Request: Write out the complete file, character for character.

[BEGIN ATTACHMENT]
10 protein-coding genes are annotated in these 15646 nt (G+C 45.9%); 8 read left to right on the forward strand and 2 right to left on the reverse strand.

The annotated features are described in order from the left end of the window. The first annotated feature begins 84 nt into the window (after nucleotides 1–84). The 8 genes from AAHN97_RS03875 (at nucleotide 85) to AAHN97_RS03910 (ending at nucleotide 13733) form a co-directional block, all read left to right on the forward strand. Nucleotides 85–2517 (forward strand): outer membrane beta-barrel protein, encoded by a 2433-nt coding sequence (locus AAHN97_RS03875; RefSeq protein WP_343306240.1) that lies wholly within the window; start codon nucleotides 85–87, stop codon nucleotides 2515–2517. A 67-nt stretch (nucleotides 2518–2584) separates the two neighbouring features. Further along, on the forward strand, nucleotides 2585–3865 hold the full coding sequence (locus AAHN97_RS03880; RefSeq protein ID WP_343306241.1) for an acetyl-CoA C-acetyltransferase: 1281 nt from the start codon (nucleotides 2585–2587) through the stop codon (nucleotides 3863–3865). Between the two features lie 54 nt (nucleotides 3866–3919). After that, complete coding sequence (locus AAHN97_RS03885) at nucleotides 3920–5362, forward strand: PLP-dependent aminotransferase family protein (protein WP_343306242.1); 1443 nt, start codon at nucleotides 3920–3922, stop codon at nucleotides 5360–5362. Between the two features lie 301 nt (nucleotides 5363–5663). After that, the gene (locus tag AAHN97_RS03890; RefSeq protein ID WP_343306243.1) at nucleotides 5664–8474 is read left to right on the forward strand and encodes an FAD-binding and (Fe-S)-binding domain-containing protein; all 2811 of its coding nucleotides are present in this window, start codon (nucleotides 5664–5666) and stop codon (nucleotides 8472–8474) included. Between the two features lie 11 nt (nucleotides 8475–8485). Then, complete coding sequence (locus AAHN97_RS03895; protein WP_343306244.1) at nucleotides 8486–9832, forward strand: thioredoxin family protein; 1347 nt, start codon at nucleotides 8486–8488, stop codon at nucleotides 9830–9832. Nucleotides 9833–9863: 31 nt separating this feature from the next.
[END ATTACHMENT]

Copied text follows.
10 protein-coding genes are annotated in these 15646 nt (G+C 45.9%); 8 read left to right on the forward strand and 2 right to left on the reverse strand.

The annotated features are described in order from the left end of the window. The first annotated feature begins 84 nt into the window (after nucleotides 1–84). The 8 genes from AAHN97_RS03875 (at nucleotide 85) to AAHN97_RS03910 (ending at nucleotide 13733) form a co-directional block, all read left to right on the forward strand. Nucleotides 85–2517 (forward strand): outer membrane beta-barrel protein, encoded by a 2433-nt coding sequence (locus AAHN97_RS03875; RefSeq protein WP_343306240.1) that lies wholly within the window; start codon nucleotides 85–87, stop codon nucleotides 2515–2517. A 67-nt stretch (nucleotides 2518–2584) separates the two neighbouring features. Further along, on the forward strand, nucleotides 2585–3865 hold the full coding sequence (locus AAHN97_RS03880; RefSeq protein ID WP_343306241.1) for an acetyl-CoA C-acetyltransferase: 1281 nt from the start codon (nucleotides 2585–2587) through the stop codon (nucleotides 3863–3865). Between the two features lie 54 nt (nucleotides 3866–3919). After that, complete coding sequence (locus AAHN97_RS03885) at nucleotides 3920–5362, forward strand: PLP-dependent aminotransferase family protein (protein WP_343306242.1); 1443 nt, start codon at nucleotides 3920–3922, stop codon at nucleotides 5360–5362. Between the two features lie 301 nt (nucleotides 5363–5663). After that, the gene (locus tag AAHN97_RS03890; RefSeq protein ID WP_343306243.1) at nucleotides 5664–8474 is read left to right on the forward strand and encodes an FAD-binding and (Fe-S)-binding domain-containing protein; all 2811 of its coding nucleotides are present in this window, start codon (nucleotides 5664–5666) and stop codon (nucleotides 8472–8474) included. Between the two features lie 11 nt (nucleotides 8475–8485). Then, complete coding sequence (locus AAHN97_RS03895; protein WP_343306244.1) at nucleotides 8486–9832, forward strand: thioredoxin family protein; 1347 nt, start codon at nucleotides 8486–8488, stop codon at nucleotides 9830–9832. Nucleotides 9833–9863: 31 nt separating this feature from the next.